Beautiful Oriental Park: Now One of the Finest Racing Grounds in the World, Daily Racing Form, 1919-12-07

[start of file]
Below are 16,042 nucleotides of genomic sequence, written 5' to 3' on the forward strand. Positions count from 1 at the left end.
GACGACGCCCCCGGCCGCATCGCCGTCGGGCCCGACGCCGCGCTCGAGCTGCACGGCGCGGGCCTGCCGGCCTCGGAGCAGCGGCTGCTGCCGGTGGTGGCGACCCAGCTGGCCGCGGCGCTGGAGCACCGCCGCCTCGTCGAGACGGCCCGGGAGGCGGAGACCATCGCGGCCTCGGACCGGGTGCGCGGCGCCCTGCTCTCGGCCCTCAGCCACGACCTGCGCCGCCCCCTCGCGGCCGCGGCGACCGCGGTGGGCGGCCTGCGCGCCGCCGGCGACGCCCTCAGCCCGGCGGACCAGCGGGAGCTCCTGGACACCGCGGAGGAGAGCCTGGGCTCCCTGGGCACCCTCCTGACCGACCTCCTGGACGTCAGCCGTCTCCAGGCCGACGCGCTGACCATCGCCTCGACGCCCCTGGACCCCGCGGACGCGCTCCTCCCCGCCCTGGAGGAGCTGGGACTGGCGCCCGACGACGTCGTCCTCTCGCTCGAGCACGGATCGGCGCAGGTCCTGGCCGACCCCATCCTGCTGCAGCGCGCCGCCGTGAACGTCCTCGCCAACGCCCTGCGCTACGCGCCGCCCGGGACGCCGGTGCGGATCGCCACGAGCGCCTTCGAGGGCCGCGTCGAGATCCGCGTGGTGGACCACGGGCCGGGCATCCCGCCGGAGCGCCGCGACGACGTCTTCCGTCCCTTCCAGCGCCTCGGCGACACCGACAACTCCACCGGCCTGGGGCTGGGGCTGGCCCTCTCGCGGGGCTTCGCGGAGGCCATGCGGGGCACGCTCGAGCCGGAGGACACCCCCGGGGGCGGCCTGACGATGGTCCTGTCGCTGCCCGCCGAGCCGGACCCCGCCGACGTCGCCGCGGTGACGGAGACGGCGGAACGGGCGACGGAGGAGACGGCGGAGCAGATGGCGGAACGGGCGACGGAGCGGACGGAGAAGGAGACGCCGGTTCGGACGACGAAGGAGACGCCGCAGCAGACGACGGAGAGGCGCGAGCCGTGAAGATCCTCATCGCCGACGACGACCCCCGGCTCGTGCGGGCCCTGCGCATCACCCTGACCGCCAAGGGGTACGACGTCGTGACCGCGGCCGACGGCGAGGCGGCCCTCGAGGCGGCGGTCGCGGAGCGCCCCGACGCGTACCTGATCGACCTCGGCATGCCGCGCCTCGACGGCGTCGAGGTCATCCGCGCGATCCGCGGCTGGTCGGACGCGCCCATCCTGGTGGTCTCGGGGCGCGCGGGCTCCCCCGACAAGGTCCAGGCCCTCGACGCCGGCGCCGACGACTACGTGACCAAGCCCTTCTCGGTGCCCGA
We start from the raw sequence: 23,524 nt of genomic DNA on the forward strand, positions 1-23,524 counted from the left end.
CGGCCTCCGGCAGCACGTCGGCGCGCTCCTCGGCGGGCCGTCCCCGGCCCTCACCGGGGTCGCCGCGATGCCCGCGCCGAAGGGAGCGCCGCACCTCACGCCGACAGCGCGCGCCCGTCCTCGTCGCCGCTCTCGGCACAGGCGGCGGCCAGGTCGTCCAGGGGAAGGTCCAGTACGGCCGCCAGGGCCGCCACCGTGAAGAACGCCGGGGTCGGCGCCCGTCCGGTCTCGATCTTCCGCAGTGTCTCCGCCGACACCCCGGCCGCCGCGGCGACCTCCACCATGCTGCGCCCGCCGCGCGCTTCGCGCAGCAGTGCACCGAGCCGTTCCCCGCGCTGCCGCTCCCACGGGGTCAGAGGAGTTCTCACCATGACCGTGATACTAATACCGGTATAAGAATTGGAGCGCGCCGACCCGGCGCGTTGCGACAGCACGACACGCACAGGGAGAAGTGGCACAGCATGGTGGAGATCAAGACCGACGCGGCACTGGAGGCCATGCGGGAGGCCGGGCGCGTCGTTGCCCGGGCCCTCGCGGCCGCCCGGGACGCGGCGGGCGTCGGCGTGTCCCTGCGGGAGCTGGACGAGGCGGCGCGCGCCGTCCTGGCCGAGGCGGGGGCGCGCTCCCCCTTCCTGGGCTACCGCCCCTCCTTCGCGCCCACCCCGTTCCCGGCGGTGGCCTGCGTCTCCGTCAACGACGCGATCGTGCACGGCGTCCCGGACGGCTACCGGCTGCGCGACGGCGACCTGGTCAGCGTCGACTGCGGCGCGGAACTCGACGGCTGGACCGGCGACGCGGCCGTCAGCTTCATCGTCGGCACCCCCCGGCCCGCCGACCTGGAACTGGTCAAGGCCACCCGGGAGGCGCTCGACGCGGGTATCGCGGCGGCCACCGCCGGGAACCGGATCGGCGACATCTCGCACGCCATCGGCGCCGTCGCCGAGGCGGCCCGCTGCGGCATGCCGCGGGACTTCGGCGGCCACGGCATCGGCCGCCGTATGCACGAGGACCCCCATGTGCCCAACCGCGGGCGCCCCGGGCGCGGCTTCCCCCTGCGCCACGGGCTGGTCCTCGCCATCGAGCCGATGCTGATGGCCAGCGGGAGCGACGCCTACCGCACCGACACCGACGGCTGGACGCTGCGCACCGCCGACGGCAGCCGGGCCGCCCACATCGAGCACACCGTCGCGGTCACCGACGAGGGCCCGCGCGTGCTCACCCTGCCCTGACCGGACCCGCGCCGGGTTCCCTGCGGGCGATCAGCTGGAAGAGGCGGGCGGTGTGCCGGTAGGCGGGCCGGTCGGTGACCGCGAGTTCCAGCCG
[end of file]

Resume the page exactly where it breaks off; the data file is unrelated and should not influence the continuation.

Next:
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BEAUTIFUL ORIENTAL PARK : , . 1 Now One of the Finest Racing Grounds in the World. Plant Embellished by Profusion of Trees, Shrubbery and Flower Beds. i . -1 ; ;:l.:lu3j BY T. K. LYNCn. ,. . . HAVANA, Cuba, .December T. The Cuba-American Jockey and Auto Club has reason to be proud of its opening at Oriental Park here last week. The attendance exceeded the anticipations of the management and each succeeding day has shown an increased attendance over any previous year. Wonderful work has been done in the way of improving and beautifying the park since last spriug and it would lie a hard matter to pick a flaw in the plant if one were iu a fault-finding humor. Progress on the work in building the addition to the clubhouse has been delayed on account of lack of material and this part of the construction will probably be passed over until the conclusion of the present meeting, The track proper is in splendid condition and if some of the other winter courses possessed as fine a track as is here it would be wortli its weight iu gold to thorn. Oriental Park is undoubtedly one of the finest racing grounds in the world. This is a pretty broad statement, but it is true nevertheless. The entire plant was repainted during the summer, which makes the second coat of paint it lias had in the last two, .years. Additional stables were erected and thousands of ornamental trees-, -rose bushes, shrubbery- and palms of all sorts were planted during the past six months. The orange .grove, which was put in just below tiie paddock some few years back, is now in full bearing and this part of the inclosure has been laid out in walks, with flower beds scattered promisculously about the grounds. The approach to the park via the automobile entrance is a sight long to be remembered by those visiting Oriental Park for the first time. There is nothing nearly like it iu the States. It is sort of an esplanade, beautiful flower-beds in the middle and the two outside roads lined by tall, stately palms which have grown to a height of thirty or forty feet. The place. is certainly beautiful and is a monument to its builder, II. I. Rrown. one of the most progressive men in race track construction in America. There are many new faces here this winter and this was to be expected with the passing of control in the club to Messrs. Charles A. Stoneham and John J. McGr.iw. Roth of these gentlemen have been here taking an active part in affairs and both are well pleased witli their new venture. They have every reason to be, as the outlook is most flattering. Mr. Stoneham has taken a house in Marianao, close to the park, while Mr. and. Mrs. MeGraw are domiciled at the Country Club, hack of Camp Columbia. Both Mr. Stoneham and Mr. MeGraw have departed for New York to attend a meeting of the directors of the New York Rascball Club. They will return later on to remain for an indefinite stay. SAME STAFP OF OFFICIALS. The staff of officials here this winter is practically the same as were here last year. The excep-, tion is J. S, Wallace, who is acting as piitrol judge for the first time. There is still room for a few more horses and it may bo that if New Orleans is overcrowded that some of the horsemen racing there may elect to ship over to Cuba. If they come they will not he disappinted, as racing here is conducted under most ideal conditions. The added money to all of the overnight purses and stakes has been increased and first money iu some of the races is equivalent to the value of the horses that win tliem. The usual run of horsemen lack business instinct and were they as shrewd in their line as a majority of business men are they would be quick to seize the opportunity of racing here and this place would be packed. Racing in Cuba is going ahead with such rapid strides and the volume of business increasing to such an extent that it is no idle prediction to say that iu a short time the meetings at Oriental Park will be the greatest ever given at any winter racing plant. One has only to consider the stringent passport conditions and lack of American patronage to arrive at this conclusion. When conditions again become normal and the flow of tourists comes this way, there will not be hotels enough in Havana to accommodate the visitors. Speaking of hotels, the Riltmore people have taken over the old Sevilla and the building lias been thoroughly overhauled and work on refurnishing the place is being rushed along witli the hope that it will be ready by the end of the month. An addition of 400 rooms will be added to a wing which will run back to the Prado and when completed this will be the main entrance to the hotel. Two or three other hotels are to be built here and by next season Havana will be well prepared to look after the comfort of the tourists. Speculation here this winter has been quite keen. Cuba was never so prosperous and money appears plentiful. Seventeen bookmakers- and the full battery of niutuel machines have been iu operation since the opening day. Ronkmaking here is conducted In the old style, with booths and slates. At a recent meeting of the stockholders Charles A. Stoneham and John J. MeGraw were elected directors of the club, the other members being II. I. Rrown, II. W. Royer and F. J. Rruen.

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